- Autism Spectrum Disorder (ASD) is a neurodevelopmental disorder that is characterised by specific behavioural symptoms that include social-communication difficulties, hyper/hypo sensory sensitivities, and repetitive behaviours.
- Recent research has focused on the strengths that come with this disorder and not just the impairments.
- Autistic individuals are known to outperform typically developed individuals in visual search tasks.
- A visual search task generally requires a participant to actively scan an environment for an object or a feature (target) among other features (distractors).
- Researchers overwhelmingly have found that autistic individuals are both faster and more accurate at visual search tasks.
- Researchers have also found a relationship between superior search abilities during infancy and severity of later autism symptoms.
- Autistic individuals have also shown superior performance in many other tasks such as block design, mental-rotation, and first-order contrast detection tasks as well (these are only to name a few!)
- Autistic individuals also did better in a practical version of the visual search task (luggage screening task).
- Perceptual enhancement and atypical attention are two proposed theories that are used to explain enhanced visual search skills in ASD.
The Diagnostic and Statistical Manual of Mental Disorders (DSM-5) describes Autism Spectrum Disorder (ASD) as a developmental disorder that is characterised by specific behavioural symptoms, that include social-communication difficulties, hyper/hypo sensory sensitivities, and repetitive behaviours. Whilst most published research has focused on the impairments in this disorder, recent research has attempted to illustrate the strengths as well.
A lot of this enhanced performance research comes from visual search tasks. The first evidence for superior performance in ASD came in 1998 by Kate Plaisted and her colleagues. Plaisted et al. (1998) showed that children with ASD showed faster reaction times in feature-conjunction tasks when compared to typically developed (TD) age-matched children. However, such research papers that showed enhanced performance in ASD did not receive much attention until much later. Papers that have been published in the recent years have also suggested that clinicians can use these superior performances in visual search tasks as a means of diagnosis for ASD. It is also fascinating that these superior performances in search tasks are observed at a very young age as well (as early as 9 months!). But before we get into the details, what exactly is a visual search task?
Enhanced Ability in Visual Search Tasks
A visual search task generally requires a participant to actively scan an environment for an object or a feature (target) among other features (distractors). Below is an example of a visual search task. In the image, ‘Task 1‘ is a conjunction task in which the target (the white X) is in the same colour as the distractors (white T’s) and is also in the same shape as the other distractors (black X’s). If you were to do this task, you wold be required to report the white X as quickly as possible. ‘Task 2‘ is a hard search task. In this task, you would be required to report the number ‘9’ as this number is repeated twice during the task. In other words, in this task you report the redundant number. There are many versions and variations of the visual search task however, the principle for all the tasks remains the same- find the unusual stimulus.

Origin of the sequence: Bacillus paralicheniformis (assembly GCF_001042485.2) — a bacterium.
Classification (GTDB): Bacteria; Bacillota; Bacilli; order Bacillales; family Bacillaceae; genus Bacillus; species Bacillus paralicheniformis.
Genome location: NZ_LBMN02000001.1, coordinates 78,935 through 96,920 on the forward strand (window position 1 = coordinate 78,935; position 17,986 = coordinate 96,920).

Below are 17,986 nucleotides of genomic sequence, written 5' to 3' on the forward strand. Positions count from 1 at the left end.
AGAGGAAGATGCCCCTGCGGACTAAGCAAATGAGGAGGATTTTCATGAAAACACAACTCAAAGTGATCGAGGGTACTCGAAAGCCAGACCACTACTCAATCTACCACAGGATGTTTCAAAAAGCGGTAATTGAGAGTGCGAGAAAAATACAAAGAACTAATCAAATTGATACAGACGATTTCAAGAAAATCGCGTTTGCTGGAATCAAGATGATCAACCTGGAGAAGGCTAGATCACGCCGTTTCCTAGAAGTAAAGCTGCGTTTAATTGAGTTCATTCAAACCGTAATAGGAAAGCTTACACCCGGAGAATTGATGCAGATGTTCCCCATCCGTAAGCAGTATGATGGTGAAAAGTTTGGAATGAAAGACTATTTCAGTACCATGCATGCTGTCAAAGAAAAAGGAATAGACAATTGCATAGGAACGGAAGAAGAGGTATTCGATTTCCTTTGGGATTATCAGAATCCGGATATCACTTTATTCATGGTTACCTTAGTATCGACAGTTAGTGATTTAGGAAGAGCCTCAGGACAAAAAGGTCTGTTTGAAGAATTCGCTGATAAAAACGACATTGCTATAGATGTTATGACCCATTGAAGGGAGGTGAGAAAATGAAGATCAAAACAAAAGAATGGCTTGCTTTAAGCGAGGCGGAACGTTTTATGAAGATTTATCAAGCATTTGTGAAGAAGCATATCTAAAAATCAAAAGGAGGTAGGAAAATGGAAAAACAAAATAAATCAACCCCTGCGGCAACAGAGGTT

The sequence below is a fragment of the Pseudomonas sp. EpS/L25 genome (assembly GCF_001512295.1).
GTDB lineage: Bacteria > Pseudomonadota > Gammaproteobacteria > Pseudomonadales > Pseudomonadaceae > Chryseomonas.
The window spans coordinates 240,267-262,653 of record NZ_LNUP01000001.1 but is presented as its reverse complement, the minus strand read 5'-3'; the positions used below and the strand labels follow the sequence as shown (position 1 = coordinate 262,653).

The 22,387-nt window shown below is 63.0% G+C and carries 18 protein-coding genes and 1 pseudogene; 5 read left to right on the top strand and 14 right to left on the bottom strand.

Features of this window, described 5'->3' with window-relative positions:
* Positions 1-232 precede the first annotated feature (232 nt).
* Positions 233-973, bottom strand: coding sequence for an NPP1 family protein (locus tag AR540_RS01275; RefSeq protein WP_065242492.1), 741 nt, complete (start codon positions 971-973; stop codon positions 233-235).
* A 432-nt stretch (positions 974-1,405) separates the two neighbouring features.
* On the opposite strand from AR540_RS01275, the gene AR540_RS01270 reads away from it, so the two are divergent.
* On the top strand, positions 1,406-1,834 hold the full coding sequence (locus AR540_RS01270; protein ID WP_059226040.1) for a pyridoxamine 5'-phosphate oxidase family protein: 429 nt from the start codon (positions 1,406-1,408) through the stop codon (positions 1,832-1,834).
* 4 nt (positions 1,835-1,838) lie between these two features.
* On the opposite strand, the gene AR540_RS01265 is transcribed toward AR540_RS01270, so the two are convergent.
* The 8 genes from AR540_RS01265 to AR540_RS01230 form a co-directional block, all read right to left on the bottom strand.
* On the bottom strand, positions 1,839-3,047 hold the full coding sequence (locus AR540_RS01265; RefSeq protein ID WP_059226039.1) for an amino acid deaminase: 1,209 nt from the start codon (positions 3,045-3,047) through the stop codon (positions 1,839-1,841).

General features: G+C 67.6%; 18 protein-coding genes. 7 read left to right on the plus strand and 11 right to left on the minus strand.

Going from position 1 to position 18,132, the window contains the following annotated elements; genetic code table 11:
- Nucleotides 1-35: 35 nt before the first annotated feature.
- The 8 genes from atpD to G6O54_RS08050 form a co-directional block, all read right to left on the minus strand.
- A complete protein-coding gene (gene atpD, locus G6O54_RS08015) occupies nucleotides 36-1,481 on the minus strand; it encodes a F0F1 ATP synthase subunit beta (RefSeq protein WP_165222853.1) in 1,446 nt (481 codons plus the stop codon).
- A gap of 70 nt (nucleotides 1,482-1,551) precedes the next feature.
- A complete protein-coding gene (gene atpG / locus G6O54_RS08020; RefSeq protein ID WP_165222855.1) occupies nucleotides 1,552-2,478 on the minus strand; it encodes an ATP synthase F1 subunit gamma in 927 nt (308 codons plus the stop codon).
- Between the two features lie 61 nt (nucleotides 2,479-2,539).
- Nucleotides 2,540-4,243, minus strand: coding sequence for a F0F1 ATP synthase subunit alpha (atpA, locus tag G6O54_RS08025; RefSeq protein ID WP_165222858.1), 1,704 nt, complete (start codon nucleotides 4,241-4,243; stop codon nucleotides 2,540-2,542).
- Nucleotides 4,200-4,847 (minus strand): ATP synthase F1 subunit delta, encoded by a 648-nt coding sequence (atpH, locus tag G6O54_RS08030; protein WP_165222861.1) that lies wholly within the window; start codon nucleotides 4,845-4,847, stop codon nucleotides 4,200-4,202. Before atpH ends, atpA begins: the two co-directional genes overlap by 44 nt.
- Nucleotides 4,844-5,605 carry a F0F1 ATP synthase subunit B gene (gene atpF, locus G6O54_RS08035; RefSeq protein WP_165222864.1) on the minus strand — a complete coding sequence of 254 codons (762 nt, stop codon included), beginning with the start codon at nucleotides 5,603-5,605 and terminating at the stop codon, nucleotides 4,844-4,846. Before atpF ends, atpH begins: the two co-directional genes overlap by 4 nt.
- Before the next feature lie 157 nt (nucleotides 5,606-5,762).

Kaldy et al. (2016) presented a review paper where they summarised the results of visual search experiments in the last 15 years. They found 22 experimental studies that investigated how individuals with ASD perform when compared to TD individuals. The authors overwhelmingly found that autistic individuals are both faster and more accurate at identifying hidden targets amongst distracters. Even more interesting, the results were consistent over across ages (2.5 years to adults) and the spectrum of severity. Also, sub-clinical autism-like traits in TD individuals (measured by the Autism-Quotient) correlated with better visual search performance. Out of the 22, some studies did not find the same results. For example, Ashwin et al. (2006) found that autistic individuals were significantly slower than TD individuals at identifying a discrepant face in an array of faces (example, happy face among angry faces). This impaired performance in ASD could be due to the stimuli being ‘faces’ which autistic individuals are known to struggle to process. However, it was clear that the vast majority of the studies did show enhanced visual search performance in ASD with a few exceptions where no difference or impaired performance was observed in ASD, potentially due to methodological/task differences.
Another interesting study on visual search comes from Gliga et al. (2015). In this study, the authors demonstrated for the first time that there was a relationship between superior search abilities (compared to controls) during infancy and severity of later autism symptoms. More specifically, the authors showed that enhanced visual search abilities at 9 months predicted higher levels of autism symptoms at 15 months and at 2 years. This suggests that visual search can be used as an additional tool for early autism identification. An image of Gliga et al. (2015) version of the visual search task is provided below.
Another popular visual search task is the embedded figure task. In this task, participants are required to locate a figure embedded in an image. Participants with ASD and TD individuals with high autistic traits report doing better in this version of a visual search task as well. An example of this task is provided in the below image.
Cribb et al. (2016) performed a meta analysis where they found that individuals who score high on the AQ (Autism-Quotient) consistently illustrate superior visual search performance on the embedded figure task when compared to individuals with low AQ scores. The authors further mentioned that this superior performance was apparent only in studies maximising the difference in level of autistic-like traits by selecting high and low AQ groups. For studies that examined continuous AQ data, no reliable relationship between AQ and embedded figure task scores were observed. The number of studies selected for this meta analysis were 12, with number of participants totalling to 672 individuals; 272 with continuous AQ data, and 400 participants classified into high and low AQ groups.